Il Convivio


Can a maître d’ really make or break a meal? After my visit to Il Convivio, I’m a firm believer that excellent service should be at the forefront of every restaurant’s agenda. Our jolly Italian maître d’ from Sardinia was so amiable, accommodating and passionate about his job and the restaurant, that we could have been dining on ready-meals from a supermarket and the meal would still have been enjoyable (luckily the food was all fresh and handmade, which of course was a bonus).

Il Convivio is one of those restaurants where service and atmosphere matter as much as the food. That doesn’t mean that the food isn’t at the epicentre of the restaurant’s thinking, it just means that there are far too many other distracting elements to keep you from picking the food apart. And that’s a good thing.

Jonesy and I sat (in my opinion) at the top table of the house, overlooking the spotless streets of Belgravia. Il Convivio is a narrow space and from the outside it looks terribly small. Once inside, however, you realise there’s a whole section to the back that’s hidden away from scrutinising eyes on the street. Celebrities take note. There are no bad tables to watch out for, although the window seats are for obvious reasons the most desirable (at least to us mortals who want to be seen by scrutinising eyes on the street). The interior is warm and welcoming and the big wooden chairs are comfortable enough to host a marathon meal, should you be so inclined to go through the entire menu.

For a Monday night the restaurant was very busy and Jonesy and I had plenty of time to play dining-neighbour spy. Judging by the area and the clientele, we came to the conclusion that Il Convivio is somewhat of a local gaff, although the five septuagenarians sat next to us seemed very unlikely to use the word gaff, nor the young couple to our right.

Il Convivio doesn’t specialise in a specific Italian region, rather it embraces the whole Italian national spirit without being too traditional. Fresh, seasonal ingredients are essential here and the menu goes through the Italian register with soups and salads for antipasti, handmade pastas with tempting accompaniments and the ever so common fillet of wild sea bass to finish off with.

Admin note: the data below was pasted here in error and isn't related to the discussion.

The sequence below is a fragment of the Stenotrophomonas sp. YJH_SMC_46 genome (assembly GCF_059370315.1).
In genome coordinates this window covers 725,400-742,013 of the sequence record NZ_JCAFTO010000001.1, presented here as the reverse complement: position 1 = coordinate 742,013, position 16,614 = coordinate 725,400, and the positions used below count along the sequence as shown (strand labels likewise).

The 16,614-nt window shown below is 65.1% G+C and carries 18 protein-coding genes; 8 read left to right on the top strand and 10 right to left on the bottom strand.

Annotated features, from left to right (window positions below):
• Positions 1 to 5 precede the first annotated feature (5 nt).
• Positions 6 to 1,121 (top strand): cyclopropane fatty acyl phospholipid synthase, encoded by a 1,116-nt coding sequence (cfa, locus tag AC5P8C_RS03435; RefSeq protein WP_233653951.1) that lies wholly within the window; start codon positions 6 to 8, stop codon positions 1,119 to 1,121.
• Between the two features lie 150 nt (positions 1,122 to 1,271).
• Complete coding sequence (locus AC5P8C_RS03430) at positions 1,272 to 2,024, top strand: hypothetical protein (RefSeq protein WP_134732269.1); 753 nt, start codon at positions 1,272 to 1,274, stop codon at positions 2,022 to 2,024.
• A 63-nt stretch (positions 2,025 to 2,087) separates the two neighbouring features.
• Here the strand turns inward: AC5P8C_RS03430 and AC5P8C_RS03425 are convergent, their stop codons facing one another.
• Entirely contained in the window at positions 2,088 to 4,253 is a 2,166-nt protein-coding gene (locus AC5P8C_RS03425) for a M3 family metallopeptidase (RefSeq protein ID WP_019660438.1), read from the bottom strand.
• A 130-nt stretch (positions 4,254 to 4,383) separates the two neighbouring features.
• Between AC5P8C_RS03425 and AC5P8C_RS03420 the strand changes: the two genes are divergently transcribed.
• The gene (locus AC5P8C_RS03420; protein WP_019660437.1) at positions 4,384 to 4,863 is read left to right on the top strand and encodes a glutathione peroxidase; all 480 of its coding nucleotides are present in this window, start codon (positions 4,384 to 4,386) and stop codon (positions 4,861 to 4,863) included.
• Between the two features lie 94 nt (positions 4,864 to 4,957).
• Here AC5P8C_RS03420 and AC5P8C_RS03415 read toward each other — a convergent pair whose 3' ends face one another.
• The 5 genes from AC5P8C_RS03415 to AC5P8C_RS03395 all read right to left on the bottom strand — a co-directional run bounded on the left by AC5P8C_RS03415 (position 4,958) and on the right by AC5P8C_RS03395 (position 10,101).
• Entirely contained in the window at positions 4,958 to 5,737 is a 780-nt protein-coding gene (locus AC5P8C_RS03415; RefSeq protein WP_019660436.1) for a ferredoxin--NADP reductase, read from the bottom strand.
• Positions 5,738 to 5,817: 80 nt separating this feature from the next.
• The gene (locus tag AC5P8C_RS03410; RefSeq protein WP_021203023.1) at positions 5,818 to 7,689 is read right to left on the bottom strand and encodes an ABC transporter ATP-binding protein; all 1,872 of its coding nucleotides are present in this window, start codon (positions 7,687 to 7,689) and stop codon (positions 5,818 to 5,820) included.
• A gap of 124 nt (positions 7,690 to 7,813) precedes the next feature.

We debated for quite a while what to order, which is usually a good sign as it means there are more good options on the menu than bad ones. Before our starters reached the table we had already gobbled down deliciously soft granary bread with a fantastic olive oil from Sicily.

Then in came Jonesy’s black spaghetti with lobster and spring onion, which of course made me develop food envy within seconds. The pasta was perfectly al dente and received the thumbs up. My fresh salmon marinated in pink grapefruit was fresh and light; neither an ‘ooh’ or ‘eww’ remark could describe it. It was good.

Never a person to crave steak, I chose the halibut for mains and this sturdy fish came decorated with a Noilly Prat sauce, toasted pistachios and vegetables. The chef, surprisingly an English chap, had overdosed slightly with the pepper grinder, but the rest was a pleasant taste journey. Jonesy’s wild sea bass with potato crust and asparagus sauce was also a fine choice.

After finishing such a fish feast, I felt light as a feather and didn’t want to spoil this refreshing feeling with a heavy dessert (although the peach tartlet with frangipane and ice cream is a must for next time), so I opted for the mango and papaya salad. Sadly, the papaya didn’t have that perfect ripe taste that can sometimes wow your senses, but the mango and mint combination was a fruity hit. Jonesy went through the white and dark chocolate mousse with whisky crème Anglaise with a smile, but that might have been from the delicious red wine that slowly hit us; an excellent choice, courtesy of Mr. Sardinia of course.

Il Convivio is one of those unassuming restaurants you tend to forget, which is quite unfair as you know that once you make a reservation, a great meal will be had and wonderful service will be showered upon you. Buon appetito!

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